The Fraudulent Sperm Donor

Sperm Bank

The British cartoon above give me the willies the first time I saw years ago it, and it does still. I tracked it down after reading legal commentary on a nightmarish incident in Canada.

Canadian couple Angela Collins and Elizabeth Hanson chose a sperm donor for their planned child who claimed a 160 IQ, a neuroscience PhD, and a perfect medical history.  After their child was born, they learned the surrogate father’s name though an error by the sperm bank, and discovered that Dad had lied: he never graduated from college, was a convicted felon, and had a history of schizophrenia. His sperm bank profile picture was also a fake; I’m guessing he really looked like the guy in the cartoon.

Other than that, he was fine.

There is a lawsuit against the sperm bank, naturally, and attorney Ellen Trachman performs an excellent analysis of the legal and policy implications here. She concentrates on the ethical duties and policy balancing applying to the sperm bank, in this case a company called Xytex Corp. Among her observations:

  • Xytex probably  followed the industry standard. Sperm, egg, and embryo donation banks and agencies are remarkably unregulated area, and, incredibly, not required by statutes to confirm the information provided by their donors.

Obviously they should be required to tell their sperm’s purchasers that, and knowing this, any couple that accepts sperm without confirming what they are getting is irresponsible. Buy the Mystery Surprise Box, and you can’t complain about what’s inside.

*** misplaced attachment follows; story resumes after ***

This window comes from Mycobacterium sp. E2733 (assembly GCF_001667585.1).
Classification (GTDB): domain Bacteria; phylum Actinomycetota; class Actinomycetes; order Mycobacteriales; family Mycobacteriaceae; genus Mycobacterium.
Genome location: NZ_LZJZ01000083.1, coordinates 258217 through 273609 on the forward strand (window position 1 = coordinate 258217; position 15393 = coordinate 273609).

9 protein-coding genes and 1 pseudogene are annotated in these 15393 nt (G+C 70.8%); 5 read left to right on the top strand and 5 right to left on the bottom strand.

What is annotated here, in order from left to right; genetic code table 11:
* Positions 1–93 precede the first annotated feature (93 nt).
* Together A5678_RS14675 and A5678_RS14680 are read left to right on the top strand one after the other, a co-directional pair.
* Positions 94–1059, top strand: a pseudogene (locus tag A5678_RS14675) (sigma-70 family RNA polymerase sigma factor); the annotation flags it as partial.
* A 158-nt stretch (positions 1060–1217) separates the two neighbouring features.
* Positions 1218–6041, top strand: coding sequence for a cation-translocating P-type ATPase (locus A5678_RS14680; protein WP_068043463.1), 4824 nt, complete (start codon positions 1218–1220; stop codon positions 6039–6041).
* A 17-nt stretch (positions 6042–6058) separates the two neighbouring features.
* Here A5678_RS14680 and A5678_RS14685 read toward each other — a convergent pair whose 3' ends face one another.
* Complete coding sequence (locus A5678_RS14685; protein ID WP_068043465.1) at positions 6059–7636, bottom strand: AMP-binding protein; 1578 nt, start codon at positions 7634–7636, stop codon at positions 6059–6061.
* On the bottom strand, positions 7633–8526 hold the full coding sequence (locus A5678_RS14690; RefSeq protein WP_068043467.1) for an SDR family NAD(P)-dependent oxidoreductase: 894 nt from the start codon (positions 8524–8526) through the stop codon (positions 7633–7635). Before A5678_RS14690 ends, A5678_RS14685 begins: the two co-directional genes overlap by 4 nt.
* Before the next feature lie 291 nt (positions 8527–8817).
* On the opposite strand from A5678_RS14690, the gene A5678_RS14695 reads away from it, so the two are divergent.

• Implementing regulations that require sperm banks to be held to a certain standard of care when screening their donor applicants would help, but also vastly increase the cost of the process. “With every additional layer of scrutiny, the cost of the process rises, the lawyer writes. “For adoption, these measures have caused costs to skyrocket.”
  • The problem can be addressed with the use of so-called “known donors,” that is, known to the recipients, so they can do their own checking.

“Known donors means” known recipients too, though, and such donors may try to assert parental rights to the child, or fear that they will be be forced to pay child support.

  • She writes,  “Maybe cases like Xytex’s will convince quality banks to emerge that tout their strict background checks and confirmation of their donor profiles. We can always hope the industry will improve on its own. On the other hand, the stakes may be too high to rely on it.”

Very interesting. I, however, would like to know what should be done to the fraudulent cur who engages in such a horrible act of betrayal.

This revolting conduct approaches the magnitude of rape: it is falsely inducing consent to an intimate bodily invasion with a child resulting. “Yes,” in such a case, would be “Hell, NO” without the misinformation. One solution would be to have every sperm donor sign a document making his anonymity contingent upon his representations about his personal characteristics, history and health being accurate. If they are ever shown to be false in any material way, the donor should be prosecuted for fraud, and if a couple is induced by his lies to create a child, this should be a crime all by itself, a felony, and one with prison time and financial obligations attached.